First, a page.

One year ago, OEF and the editorial team that we assembled were chosen by the Academic Council on the United Nations System (ACUNS) and Lynne Rienner Publishers to guest host the journal, Global Governance from 2014-2018. We are very pleased to announce that our first issue is now available. Our intention is to promote conversations and cross-fertilization among academics and practitioners concerned with practical solutions to global problems. We hope to build on the success of the previous team to expand the journal’s global reach, and we encourage submissions from groups and scholars who have not yet been visible in the journal.
The pieces in this first issue cover a broad range of topics including human rights, the responsibility to protect, and climate change but all have a common theme: How do we advance our understanding of collective action in support of real world problems?
Our first issue starts out with an opinion piece by John Gerard Ruggie in the section we call “The Global Forum.” In Global Governance and “New Governance Theory”: Lessons from Business and Human Rights he applies lessons learned from his work developing the Guiding Principles on Business and Human Rights to what he calls “New Governance Theory.” Although as he writes that the General Principles do not quite constitute a “comprehensive and integrated global regime,” they do show that it is possible, “to achieve a significant degree of convergence of norms, policies, and practices even in a highly controversial issue area.” According to Ruggie, most “New Governance” scholars agree that the, “hierarchical old governance model has limited utility in dealing with many of today’s most significant global challenges. He cites the Kyoto Protocol as an example of this sort of comprehensive, legally-binding treaty that no longer works. Rather, the literature emphasizes, “ responsive regulation,’ informal cooperation, public-private partnerships, and multistakeholder processes.”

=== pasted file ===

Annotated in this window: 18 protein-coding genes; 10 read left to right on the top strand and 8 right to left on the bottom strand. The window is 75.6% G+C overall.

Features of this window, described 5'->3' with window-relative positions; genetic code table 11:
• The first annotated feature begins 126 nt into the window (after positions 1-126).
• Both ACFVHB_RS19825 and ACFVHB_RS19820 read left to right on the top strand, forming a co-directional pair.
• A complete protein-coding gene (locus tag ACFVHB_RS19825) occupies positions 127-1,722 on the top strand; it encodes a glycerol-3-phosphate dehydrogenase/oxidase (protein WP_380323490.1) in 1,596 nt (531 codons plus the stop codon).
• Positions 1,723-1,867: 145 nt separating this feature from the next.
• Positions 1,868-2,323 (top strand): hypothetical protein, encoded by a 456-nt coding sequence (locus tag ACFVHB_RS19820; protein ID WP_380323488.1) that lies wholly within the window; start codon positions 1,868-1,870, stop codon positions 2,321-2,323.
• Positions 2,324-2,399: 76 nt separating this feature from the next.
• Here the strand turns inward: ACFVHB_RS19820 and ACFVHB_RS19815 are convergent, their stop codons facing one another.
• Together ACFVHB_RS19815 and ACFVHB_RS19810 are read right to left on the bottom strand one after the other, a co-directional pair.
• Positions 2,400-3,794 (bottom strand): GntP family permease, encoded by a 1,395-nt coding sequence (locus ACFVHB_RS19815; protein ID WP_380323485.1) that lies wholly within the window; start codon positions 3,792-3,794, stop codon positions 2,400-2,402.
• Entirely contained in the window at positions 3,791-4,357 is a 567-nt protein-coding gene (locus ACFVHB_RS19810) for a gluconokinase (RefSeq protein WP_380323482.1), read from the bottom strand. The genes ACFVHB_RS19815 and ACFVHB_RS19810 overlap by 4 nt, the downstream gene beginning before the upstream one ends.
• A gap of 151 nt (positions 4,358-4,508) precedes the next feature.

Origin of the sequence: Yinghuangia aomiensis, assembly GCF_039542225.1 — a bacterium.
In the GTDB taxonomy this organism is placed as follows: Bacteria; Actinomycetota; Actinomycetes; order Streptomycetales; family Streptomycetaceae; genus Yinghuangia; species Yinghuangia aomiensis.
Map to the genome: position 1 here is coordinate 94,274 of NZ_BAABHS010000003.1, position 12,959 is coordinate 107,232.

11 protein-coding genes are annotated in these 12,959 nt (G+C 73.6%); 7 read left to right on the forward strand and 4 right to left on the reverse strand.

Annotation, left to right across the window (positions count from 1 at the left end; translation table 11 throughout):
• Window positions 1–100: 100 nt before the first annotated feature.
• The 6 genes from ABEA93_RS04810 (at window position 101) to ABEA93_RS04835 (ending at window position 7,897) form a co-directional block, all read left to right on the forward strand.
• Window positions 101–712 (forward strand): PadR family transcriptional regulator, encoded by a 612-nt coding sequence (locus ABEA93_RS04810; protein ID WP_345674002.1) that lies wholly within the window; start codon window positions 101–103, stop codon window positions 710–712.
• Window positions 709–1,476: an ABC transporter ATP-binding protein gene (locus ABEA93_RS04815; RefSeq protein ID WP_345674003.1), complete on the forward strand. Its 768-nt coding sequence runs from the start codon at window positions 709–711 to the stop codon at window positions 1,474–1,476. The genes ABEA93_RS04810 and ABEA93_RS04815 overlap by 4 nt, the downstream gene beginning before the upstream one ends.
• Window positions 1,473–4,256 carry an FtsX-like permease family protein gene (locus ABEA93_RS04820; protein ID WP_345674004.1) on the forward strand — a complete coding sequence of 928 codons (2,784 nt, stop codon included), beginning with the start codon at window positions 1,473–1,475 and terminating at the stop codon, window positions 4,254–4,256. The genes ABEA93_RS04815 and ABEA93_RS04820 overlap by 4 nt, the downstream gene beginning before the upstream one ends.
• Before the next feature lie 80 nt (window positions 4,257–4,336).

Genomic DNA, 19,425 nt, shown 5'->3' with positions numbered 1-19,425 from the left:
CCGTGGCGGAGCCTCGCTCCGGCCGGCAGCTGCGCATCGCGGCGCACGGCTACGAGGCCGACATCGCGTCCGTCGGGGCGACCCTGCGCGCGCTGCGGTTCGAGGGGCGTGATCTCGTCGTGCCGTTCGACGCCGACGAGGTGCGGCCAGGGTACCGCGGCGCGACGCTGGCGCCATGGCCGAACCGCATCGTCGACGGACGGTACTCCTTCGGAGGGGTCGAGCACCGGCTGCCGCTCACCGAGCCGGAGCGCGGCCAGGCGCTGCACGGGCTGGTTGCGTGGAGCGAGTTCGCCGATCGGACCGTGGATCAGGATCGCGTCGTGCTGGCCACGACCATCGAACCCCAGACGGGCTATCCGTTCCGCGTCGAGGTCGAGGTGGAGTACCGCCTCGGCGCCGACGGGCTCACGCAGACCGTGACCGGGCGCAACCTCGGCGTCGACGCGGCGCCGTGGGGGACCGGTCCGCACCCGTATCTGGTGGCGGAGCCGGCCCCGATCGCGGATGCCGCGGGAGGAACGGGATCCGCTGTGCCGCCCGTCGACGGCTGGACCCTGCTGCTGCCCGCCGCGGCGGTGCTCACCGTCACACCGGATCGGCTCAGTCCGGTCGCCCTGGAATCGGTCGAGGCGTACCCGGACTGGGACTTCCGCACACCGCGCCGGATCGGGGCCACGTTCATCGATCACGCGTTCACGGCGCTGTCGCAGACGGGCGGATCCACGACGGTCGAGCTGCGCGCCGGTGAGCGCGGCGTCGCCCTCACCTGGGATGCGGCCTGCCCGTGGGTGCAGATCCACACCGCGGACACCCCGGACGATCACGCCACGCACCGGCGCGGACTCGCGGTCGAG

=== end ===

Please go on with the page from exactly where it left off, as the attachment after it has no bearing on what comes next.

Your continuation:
We then move into the full-length manuscript section starting off with a piece that was also translated into Spanish and simultaneously published by Foro Internacional, a journal of El Colegio de México. Written by Thomas G. Weiss and Rorden Wilkinson, it is meant to “provoke and promote.” In Global Governance to the Rescue: Saving International Relations? The authors build a case that that the international relations field “teeters on the edge of an abyss of irrelevance.” They admonish IR scholars for “failing as agents of change; that is, as purveyors of opinion and proposals about a better and fairer world.” They point a finger at what they believe are several key failings of IR:
- the fragmentation into niche silos, each with its own jargon-laden language, which makes collaboration not only difficult but often undesirable
- the inability to bridge the gap between quantitative and qualitative methodologies
- a lack of a standardized curriculum to train the next generation
New York Times columnist, Nicolas Kristof would seem to agree. He writes: “In the late 1930s and early 1940s, one-fifth of articles in The American Political Science Review focused on policy prescriptions; at last count, the share was down to 0.3 percent.”
But Weiss and Wilkinson have a solution: go back to the “table of grand disciplinary debate—by applying the not yet fully utilized concept of global governance.” Because the field of global governance is concerned with the major problems of today, the authors claim it can provide an opportunity for IR to re-focus on what really matters.